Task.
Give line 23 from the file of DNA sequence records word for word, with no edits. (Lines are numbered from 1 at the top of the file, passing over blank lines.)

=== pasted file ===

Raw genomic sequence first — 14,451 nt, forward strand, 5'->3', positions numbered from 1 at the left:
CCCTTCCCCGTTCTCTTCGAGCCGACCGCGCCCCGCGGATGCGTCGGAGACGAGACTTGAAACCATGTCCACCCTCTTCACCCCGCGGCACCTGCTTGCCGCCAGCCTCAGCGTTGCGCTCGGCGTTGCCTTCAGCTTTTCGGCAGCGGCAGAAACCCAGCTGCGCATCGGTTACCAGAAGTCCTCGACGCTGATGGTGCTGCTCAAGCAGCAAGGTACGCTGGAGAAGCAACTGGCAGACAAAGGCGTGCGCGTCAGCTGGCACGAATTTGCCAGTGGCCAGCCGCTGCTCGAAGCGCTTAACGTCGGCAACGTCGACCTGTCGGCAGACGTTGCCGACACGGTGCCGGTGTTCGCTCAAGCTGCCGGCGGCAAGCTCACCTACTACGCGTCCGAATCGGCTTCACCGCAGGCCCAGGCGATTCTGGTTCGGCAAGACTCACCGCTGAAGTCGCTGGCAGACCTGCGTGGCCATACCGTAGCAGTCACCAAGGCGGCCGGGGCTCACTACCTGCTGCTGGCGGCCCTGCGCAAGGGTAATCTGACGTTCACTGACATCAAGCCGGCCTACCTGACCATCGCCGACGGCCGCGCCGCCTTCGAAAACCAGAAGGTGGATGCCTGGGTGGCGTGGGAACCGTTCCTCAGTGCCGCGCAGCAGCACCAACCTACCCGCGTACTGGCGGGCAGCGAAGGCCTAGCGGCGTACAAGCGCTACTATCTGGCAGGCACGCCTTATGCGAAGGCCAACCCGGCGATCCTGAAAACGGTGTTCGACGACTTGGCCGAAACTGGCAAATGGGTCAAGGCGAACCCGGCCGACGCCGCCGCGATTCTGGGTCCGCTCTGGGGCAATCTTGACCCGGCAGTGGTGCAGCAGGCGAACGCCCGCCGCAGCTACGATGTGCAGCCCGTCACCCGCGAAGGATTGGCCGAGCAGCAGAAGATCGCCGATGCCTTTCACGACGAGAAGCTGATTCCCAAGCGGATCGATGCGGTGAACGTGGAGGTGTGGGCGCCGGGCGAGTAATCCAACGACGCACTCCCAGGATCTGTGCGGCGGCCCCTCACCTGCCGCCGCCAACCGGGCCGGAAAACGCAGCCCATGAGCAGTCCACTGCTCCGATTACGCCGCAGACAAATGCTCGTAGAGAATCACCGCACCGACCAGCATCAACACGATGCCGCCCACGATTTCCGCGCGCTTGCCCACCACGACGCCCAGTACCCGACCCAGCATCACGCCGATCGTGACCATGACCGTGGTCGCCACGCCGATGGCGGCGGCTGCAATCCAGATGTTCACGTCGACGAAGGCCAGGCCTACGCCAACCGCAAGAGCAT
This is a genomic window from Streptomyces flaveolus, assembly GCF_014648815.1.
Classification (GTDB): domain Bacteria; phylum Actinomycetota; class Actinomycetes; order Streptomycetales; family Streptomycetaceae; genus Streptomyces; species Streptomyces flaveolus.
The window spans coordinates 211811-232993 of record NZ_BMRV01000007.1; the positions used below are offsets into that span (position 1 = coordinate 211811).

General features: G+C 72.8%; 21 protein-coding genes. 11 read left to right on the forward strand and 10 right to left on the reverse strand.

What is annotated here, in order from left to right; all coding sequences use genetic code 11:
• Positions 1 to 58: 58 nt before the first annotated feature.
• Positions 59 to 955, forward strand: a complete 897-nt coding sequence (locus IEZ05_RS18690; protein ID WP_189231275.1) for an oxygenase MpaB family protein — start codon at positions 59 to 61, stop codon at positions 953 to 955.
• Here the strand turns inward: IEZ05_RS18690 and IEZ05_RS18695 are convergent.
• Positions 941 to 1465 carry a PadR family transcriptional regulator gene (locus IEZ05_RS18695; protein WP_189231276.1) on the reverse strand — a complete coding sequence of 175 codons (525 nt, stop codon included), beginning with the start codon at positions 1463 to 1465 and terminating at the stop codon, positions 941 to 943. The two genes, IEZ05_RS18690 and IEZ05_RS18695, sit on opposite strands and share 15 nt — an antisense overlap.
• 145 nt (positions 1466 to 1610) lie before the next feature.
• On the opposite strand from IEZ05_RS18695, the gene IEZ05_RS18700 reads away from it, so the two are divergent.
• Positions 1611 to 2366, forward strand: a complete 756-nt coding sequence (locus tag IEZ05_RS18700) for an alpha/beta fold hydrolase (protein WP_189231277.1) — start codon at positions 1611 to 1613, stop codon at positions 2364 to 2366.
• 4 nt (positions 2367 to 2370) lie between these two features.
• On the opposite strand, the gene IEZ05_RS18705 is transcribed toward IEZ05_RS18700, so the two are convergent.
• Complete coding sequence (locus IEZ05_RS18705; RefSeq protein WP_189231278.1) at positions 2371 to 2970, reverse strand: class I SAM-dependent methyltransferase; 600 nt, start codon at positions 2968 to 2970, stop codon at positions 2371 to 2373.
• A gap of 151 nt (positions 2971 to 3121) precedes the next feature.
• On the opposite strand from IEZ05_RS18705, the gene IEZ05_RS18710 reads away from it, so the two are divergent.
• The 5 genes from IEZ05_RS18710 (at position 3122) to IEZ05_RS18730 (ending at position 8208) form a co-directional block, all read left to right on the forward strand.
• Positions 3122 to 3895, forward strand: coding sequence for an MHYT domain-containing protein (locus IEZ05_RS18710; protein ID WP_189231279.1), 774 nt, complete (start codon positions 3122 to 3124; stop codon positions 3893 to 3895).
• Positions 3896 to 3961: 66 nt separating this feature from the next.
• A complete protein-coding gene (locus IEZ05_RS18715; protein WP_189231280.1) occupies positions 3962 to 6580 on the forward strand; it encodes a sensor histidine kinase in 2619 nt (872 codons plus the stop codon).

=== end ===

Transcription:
• A complete protein-coding gene (locus IEZ05_RS18715; protein WP_189231280.1) occupies positions 3962 to 6580 on the forward strand; it encodes a sensor histidine kinase in 2619 nt (872 codons plus the stop codon).